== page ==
As Orange County Moves into Phase 2 Reopening Businesses Must Comply with New Protocols and Posting

Posted: May 26, 2020 | News

On Saturday, May 23rd, Orange County's plan to accelerate local businesses into Stage Two was approved, permitting additional businesses to reopen with adaptations:

  • Dine-in restaurants
  • Retail shopping with social distancing and curbside pickup
  • Manufacturing
  • Offices (when telework is not possible)
  • Outdoor museums
  • Personal services (limited to car washes, pet groomers, tanning facilities, and landscape gardening)

      The County of Orange Press Release can be found here.
     The California Department of Public Health requires that all facilities follow these measures before reopening:

  • Perform a detailed risk assessment and implement a site-specific protection plan.
  • Train employees on how to limit the spread of COVID-19, including how to screen themselves for symptoms and stay home if they have them.
  • Implement individual control measures and screenings.
  • Implement disinfecting protocols for keeping workstations sanitized.
  • Implement physical distancing guidelines for employee and public safety.

      As more Orange County businesses reopen, business owners should look to the California state guidance that is most relevant to their businesses. The State offers industry-specific guidance for 20 different industries, including industry-specific checklists which can be found here. Business owners must read the guidance, prepare a plan, and put it into action. Each business must post the applicable industry-specific checklist at its workplace according to the "Orders and Strong Recommendations of the County of Orange Health Officer," which can be found here.
     The Orange County Health Officer Orders also require: 
     1.  Self-Isolation of Those With COVID-19. Those who have been diagnosed with COVID-19, or who are likely to have COVID-19 (as described in the Order), must isolate at least three days (72 hours) after their fever has resolved without fever-reducing medications, respiratory symptoms have improved, and at least 10 days have elapsed since their symptoms first appeared. People who have had a positive COVID-19 PCR laboratory test without symptoms must isolate themselves for 10 days from the date when the specimen for the positive laboratory test was obtained. Unless the above criteria are met, the individual may not leave the place of isolation except to receive necessary medical care.

     2.  Self-Quarantine of Those Exposed to COVID-19. Orange County residents who know they've been in close contact (as defined below) with a person diagnosed with, or likely to have COVID-19, shall quarantine themselves in their home or another residence until 14 days from the last date they were in close contact with a person that has been diagnosed with, or likely to have COVID-19. They may not leave their place of quarantine except to receive necessary medical care or obtain such other goods or services necessary for their basic subsistence. Close contact refers to any person who has been within six feet of an infectious COVID-19 person for 15 minutes or more. A person who is diagnosed with or likely to have COVID-19 is considered infectious from 48 hours before his or her symptoms first appeared until the person is no longer required to be isolated. The self-quarantine does not apply the healthcare professionals or law enforcement.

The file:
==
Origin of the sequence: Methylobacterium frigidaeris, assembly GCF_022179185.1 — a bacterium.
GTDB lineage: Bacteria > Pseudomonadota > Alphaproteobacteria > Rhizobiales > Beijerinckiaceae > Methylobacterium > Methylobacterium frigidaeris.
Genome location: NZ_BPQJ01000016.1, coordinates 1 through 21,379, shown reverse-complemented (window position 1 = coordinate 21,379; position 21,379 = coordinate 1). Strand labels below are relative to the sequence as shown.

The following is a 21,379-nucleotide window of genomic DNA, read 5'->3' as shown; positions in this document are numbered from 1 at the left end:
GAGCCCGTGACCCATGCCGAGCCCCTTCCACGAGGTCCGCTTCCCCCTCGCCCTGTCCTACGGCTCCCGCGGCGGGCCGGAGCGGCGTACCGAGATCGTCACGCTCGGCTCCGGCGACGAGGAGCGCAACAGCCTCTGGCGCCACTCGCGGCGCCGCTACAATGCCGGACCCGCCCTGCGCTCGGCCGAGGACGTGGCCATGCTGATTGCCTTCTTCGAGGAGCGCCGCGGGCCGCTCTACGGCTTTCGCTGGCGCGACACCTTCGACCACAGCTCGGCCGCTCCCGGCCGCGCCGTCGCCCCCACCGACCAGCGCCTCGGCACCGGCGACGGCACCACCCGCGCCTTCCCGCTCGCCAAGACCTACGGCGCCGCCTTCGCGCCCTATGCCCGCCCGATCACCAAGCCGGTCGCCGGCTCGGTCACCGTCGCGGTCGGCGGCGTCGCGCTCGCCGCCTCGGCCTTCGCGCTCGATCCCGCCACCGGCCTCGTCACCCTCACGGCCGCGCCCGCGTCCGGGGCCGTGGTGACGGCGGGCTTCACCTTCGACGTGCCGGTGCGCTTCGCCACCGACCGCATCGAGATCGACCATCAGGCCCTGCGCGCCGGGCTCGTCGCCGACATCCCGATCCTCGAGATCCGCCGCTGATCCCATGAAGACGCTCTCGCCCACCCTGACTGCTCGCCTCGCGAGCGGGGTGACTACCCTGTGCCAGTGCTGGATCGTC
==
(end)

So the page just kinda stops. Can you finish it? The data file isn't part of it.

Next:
3.  Compliance with Posting Requirements. All businesses that are permitted to reopen in Orange County as part of Stage 2 of California's Resilience Roadmap shall comply with posting requirements. Most of the State's industry-specific requirements can be found here. Dine-in restaurants can find the State's applicable requirements here. Posting shall be visible at the entrance of the business and specifically include an attestation by the business owner and/or operator that the business has: (a) performed a detailed risk assessment and implemented a site-specific protection plan; (b) trained employees on how to limit the spread of COVID-19, including how to screen themselves for symptoms and stay home if they have them; (c) implemented individual control measures and screenings; (d) implemented disinfecting protocols; and (e) implemented physical distancing guidelines.

     4.  Cloth Face-Coverings. All Orange County residents and visitors must wear a cloth face-covering when in a public place, visiting a retail, commercial or other place of business, or at work, and when the resident or visitor is not able to maintain at least six feet of physical distance from another person who is not a family/household member or living in the same living unit. This requirement does not apply to children under the age of two or anyone who has trouble breathing, or is unconscious, incapacitated, or otherwise unable to remove the cloth face-covering without assistances; persons with a medical or mental condition, or development disability that prevents wearing a cloth face-covering. 
     The County of Orange will continue to publish updates and the Orange County Health Care Agency will provide updates  The employment attorneys at Ferruzzo & Ferruzzo, LLP are here to assist with additional questions faced by employers who have been affected by COVID-19.

Colleen M. McCarthy

Colleen M. McCarthy, Esq. is a Partner and chairs the Firm’s Employment Practices Group. She has dedicated her practice to representing and protecting employers, with a particular emphasis on risk mitigation through preventative counseling and sound practical advice. For 15 years, Ms. McCarthy has counseled employers about the complicated employment laws that impact their businesses to ensure that they are in compliance, and to reduce the chance of costly litigation. Ms. McCarthy may be reached by phone at (949) 608-6900 or email